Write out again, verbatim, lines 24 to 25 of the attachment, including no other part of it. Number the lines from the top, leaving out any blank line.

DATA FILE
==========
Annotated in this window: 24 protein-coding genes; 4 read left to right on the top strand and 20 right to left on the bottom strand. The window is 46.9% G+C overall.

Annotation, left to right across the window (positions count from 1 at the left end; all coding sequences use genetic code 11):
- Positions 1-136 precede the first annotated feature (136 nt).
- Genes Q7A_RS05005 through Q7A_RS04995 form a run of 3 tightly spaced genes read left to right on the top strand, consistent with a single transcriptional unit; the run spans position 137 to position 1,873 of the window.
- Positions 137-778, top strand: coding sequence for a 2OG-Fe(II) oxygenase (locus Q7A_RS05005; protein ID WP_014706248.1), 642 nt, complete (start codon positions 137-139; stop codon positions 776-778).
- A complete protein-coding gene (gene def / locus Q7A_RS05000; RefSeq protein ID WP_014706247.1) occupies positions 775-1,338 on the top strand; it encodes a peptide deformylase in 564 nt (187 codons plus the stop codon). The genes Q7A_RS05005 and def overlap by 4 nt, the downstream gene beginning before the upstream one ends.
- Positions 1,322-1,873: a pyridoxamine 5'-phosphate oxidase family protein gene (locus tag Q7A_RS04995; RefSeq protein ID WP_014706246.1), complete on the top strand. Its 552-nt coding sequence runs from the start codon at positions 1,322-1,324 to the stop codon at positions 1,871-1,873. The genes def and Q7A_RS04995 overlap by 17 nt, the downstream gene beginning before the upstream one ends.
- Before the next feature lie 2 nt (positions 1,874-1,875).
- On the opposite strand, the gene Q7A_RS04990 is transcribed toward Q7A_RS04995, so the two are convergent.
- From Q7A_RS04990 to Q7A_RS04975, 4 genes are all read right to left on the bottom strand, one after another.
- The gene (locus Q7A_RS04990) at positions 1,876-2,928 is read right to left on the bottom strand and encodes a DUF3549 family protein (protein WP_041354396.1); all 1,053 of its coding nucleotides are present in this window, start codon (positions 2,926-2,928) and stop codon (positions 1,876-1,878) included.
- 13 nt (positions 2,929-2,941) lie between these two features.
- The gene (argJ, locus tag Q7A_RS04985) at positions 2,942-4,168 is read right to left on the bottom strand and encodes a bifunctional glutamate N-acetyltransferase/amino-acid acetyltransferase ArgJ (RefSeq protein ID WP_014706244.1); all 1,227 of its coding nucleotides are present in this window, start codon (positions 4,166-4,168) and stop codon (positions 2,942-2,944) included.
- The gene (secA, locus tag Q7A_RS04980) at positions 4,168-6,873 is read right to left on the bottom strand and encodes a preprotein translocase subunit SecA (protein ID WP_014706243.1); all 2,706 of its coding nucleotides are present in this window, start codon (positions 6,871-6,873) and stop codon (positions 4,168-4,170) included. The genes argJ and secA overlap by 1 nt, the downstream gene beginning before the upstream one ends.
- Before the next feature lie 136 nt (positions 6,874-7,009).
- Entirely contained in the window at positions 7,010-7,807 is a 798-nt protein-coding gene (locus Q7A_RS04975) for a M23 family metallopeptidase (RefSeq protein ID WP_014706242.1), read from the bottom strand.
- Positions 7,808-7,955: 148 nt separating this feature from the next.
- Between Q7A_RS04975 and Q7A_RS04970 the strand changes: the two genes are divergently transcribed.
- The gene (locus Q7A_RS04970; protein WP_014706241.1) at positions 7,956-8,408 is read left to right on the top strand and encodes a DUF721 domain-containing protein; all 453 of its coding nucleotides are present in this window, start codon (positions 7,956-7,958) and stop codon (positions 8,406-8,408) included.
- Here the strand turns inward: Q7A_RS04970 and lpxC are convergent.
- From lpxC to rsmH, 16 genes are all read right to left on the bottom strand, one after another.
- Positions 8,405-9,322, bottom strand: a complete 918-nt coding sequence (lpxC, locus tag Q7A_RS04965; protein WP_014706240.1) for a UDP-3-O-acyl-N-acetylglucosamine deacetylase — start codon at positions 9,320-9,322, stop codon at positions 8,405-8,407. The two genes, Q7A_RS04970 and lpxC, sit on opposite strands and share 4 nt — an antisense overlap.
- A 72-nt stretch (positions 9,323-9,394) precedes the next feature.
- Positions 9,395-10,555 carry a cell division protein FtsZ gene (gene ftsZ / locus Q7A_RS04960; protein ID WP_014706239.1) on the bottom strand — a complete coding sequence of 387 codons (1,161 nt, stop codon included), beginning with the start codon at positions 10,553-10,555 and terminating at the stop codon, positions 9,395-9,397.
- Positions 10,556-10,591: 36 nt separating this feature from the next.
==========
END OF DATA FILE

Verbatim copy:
- Positions 9,395-10,555 carry a cell division protein FtsZ gene (gene ftsZ / locus Q7A_RS04960; protein ID WP_014706239.1) on the bottom strand — a complete coding sequence of 387 codons (1,161 nt, stop codon included), beginning with the start codon at positions 10,553-10,555 and terminating at the stop codon, positions 9,395-9,397.
- Positions 10,556-10,591: 36 nt separating this feature from the next.